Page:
Ishiguro: The robots won’t be recognized as something truly useful unless we think that far and deep. Pepper failed, Wakamaru failed before that, and Jibo failed as well. What’s the causes of the failure? In short, we take the robots’ presence with very narrow perspectives, just like seeing them as tools – that’s the reason. We should work on robots as if we are making new humans. Suppose we are asked “Why do we need such a thing looking like a human?”, we should answer “Because it’s the direction of our evolution.” I assume people would find that does make more sense.

Matsuyama: This is an unrelated topic, but I chose my wife with only one standard, “Is this person fun to talk with?”. I find myself the most fascinated when I talk with her. It is my research that I keep on thinking about why this is interesting. I believe each trivial dialogue we have is the very edge of the research.

Ishiguro: That’s a good thing that you enjoy being home.

Matsuyama: Exactly. For example, while we were waiting for a connecting flight at an airport before, we played a shiritori. (a word game in Japan in which one player has to say a word starting with the last syllable of the word given by the previous player.) It was a simple conversational game where we were exchanging single words with guessing what the other is thinking, and utilizing the timings of turns. I could not stop thinking why this was fascinating. I’ve been thinking how I can make such a converational interlocutor, however, I did not have a clear concept of evolution at that time. This idea really hit my imagination.

Ishiguro: How long have you been together?

Matsuyama: We’ve known each other for long years, but it’s been about 4 years since we got married.

Ishiguro: How do you feel? Don’t you find it boring?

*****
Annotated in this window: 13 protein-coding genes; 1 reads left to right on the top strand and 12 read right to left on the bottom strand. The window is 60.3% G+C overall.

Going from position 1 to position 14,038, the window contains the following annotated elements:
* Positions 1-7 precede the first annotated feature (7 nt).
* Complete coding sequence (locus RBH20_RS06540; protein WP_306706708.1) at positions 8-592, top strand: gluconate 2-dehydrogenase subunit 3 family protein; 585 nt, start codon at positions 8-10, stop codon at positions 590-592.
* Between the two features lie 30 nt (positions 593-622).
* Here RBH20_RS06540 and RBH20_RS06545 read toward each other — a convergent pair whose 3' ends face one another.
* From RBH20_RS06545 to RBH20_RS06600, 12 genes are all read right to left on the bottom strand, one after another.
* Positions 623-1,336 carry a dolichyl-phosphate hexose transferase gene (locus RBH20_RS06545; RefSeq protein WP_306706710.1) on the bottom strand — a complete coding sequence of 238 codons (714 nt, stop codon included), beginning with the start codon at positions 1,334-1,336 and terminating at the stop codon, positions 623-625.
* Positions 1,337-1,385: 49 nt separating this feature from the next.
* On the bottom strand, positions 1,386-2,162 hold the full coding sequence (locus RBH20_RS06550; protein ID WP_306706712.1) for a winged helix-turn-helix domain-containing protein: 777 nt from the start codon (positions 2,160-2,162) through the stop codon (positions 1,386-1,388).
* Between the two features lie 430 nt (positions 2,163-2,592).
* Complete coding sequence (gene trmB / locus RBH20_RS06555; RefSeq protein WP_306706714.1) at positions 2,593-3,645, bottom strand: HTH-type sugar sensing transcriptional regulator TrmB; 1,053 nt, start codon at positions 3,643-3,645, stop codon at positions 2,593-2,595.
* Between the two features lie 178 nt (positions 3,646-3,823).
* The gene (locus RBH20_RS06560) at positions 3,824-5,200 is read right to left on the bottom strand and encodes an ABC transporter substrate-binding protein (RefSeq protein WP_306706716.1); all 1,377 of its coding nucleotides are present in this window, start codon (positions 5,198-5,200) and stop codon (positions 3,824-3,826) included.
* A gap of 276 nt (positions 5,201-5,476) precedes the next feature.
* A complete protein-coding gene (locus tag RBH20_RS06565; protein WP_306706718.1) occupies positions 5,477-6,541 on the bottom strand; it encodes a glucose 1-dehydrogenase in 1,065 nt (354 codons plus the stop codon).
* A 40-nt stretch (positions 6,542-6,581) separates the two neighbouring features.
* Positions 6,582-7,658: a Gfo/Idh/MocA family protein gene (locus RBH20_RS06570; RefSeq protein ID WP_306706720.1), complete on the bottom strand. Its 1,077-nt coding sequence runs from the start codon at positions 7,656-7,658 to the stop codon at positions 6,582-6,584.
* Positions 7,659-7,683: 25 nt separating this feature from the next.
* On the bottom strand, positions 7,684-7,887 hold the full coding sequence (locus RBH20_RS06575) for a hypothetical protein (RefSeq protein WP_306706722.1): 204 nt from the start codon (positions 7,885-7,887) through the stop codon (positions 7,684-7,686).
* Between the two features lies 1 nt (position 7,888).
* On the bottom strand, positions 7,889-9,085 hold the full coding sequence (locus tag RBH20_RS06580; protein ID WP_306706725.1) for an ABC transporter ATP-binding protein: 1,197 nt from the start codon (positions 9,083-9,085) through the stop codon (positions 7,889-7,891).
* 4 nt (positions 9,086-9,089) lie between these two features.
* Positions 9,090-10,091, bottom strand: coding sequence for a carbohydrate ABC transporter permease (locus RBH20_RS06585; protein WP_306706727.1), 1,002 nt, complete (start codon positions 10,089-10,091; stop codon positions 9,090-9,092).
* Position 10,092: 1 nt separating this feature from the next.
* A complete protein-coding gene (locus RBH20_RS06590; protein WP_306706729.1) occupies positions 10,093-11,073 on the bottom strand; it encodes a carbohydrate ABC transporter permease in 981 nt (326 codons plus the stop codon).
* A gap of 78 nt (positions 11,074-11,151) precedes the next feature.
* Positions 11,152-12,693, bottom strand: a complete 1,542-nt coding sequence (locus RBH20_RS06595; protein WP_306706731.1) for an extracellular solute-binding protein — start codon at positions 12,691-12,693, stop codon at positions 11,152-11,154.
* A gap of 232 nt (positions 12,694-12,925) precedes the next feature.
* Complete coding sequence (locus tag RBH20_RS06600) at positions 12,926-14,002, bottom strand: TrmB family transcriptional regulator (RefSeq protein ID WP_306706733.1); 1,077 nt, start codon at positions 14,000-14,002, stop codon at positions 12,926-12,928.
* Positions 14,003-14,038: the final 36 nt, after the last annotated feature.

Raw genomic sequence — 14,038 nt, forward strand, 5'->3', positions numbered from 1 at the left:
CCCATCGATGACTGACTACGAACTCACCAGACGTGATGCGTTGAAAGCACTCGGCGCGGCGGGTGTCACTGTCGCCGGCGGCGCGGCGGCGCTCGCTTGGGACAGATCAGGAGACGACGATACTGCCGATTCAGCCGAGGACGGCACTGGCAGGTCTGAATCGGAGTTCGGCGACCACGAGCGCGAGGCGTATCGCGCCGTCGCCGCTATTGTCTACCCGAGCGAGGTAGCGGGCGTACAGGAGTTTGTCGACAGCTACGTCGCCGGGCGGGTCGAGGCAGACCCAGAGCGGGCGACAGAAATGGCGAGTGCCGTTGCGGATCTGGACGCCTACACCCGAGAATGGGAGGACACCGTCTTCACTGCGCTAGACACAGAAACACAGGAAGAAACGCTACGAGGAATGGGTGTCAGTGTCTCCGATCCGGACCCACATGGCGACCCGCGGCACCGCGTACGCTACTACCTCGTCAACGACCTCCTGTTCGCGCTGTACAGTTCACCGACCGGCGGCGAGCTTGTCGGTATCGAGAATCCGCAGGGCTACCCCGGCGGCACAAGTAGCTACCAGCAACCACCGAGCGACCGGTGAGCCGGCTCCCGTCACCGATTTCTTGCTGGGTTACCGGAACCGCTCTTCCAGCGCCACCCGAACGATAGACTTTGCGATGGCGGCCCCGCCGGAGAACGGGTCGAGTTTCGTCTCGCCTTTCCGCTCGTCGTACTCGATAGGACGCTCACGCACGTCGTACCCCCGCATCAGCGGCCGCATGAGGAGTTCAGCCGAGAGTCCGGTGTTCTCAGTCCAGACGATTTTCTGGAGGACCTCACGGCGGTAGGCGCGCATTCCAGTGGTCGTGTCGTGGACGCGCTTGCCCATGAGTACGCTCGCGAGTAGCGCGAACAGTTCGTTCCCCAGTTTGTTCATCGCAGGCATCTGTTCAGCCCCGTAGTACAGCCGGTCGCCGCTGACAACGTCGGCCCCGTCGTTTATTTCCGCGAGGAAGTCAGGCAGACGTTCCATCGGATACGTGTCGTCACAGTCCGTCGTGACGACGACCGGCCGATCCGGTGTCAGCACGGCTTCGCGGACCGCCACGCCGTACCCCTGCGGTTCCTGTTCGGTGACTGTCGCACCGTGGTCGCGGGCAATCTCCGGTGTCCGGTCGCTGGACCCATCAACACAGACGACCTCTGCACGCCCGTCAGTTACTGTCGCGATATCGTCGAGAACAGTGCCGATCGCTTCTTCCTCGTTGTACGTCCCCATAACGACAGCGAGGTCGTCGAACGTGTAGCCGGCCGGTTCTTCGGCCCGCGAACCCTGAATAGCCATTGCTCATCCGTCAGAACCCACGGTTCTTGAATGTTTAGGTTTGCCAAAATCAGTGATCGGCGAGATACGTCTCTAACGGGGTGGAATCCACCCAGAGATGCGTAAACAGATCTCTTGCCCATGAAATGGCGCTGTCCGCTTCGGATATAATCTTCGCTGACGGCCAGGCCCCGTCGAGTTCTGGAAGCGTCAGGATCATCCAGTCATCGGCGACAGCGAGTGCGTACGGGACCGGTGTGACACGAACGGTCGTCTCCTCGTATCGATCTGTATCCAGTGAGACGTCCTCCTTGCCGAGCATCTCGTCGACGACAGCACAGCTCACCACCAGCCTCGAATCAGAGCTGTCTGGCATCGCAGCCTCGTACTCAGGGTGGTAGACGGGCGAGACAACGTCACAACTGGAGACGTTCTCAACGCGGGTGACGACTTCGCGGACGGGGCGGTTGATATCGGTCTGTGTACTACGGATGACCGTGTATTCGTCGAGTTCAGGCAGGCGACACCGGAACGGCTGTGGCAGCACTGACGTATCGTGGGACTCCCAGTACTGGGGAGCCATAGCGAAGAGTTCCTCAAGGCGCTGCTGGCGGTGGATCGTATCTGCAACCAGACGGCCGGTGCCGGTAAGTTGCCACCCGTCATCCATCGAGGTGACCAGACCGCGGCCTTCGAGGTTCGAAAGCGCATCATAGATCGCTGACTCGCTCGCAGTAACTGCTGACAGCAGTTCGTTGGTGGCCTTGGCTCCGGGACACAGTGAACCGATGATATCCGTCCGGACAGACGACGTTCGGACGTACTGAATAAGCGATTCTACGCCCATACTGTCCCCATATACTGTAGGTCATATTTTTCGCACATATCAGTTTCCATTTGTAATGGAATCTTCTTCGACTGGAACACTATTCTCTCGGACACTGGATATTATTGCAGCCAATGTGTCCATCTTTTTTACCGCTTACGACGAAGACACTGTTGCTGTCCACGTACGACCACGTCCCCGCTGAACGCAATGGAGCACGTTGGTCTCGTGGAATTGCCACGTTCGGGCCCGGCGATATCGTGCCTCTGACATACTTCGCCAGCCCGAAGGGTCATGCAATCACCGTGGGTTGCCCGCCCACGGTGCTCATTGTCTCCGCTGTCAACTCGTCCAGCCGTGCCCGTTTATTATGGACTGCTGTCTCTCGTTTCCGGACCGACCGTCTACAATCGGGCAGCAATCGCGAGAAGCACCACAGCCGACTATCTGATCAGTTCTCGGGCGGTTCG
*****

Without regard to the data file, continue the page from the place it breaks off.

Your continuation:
Matsuyama: I never get tired of conversations with her.

Ishiguro: Is she pretty intelligent?

Matsuyama: Yes, I think we’re on the same Intellectual level in some sense.

Ishiguro: Like a coworker?

Matsuyama: Yes.

Ishiguro: Is she a researcher?

Matsuyama: No, she is an ordinary person.

Ishiguro: Did you study together in the same university?

Matsuyama: No, we didn’t. But we have the common friend who introduced her to me as “There’s a girl who is a bit different”. I think she is different in a good way. Because she is full of curiosity, I usually judge whether I go with a certain research idea by talking my ideas to her and see her reactions.

would take human’s work away and in the end every robot was destroyed and we’d be happy.

“Geminoid HI-5 is a tele-operated android head that has similar appearance of original person, Hiroshi Ishiguro. Geminoid HI-5 has sixteen degrees of freedom that allows itself to behave like actual humans. By using Geminoid HI-5, we demonstrate to questions that “What is a human presence?” and “Can human presence transfer to a remote place?” – Hiroshi Ishiguro Laboratories

Geminoid HI-5 (Photo © Yoichi Matsuyama)

The Darkness of the Mind

Ishiguro: There is always something that we cannot explain, isn’t? The one who touches something unexplainable is very important. I take it as the darkness of one’s mind. People who can explain all their hearts out to others are extremely social, and maybe you think they are reliable in a sense.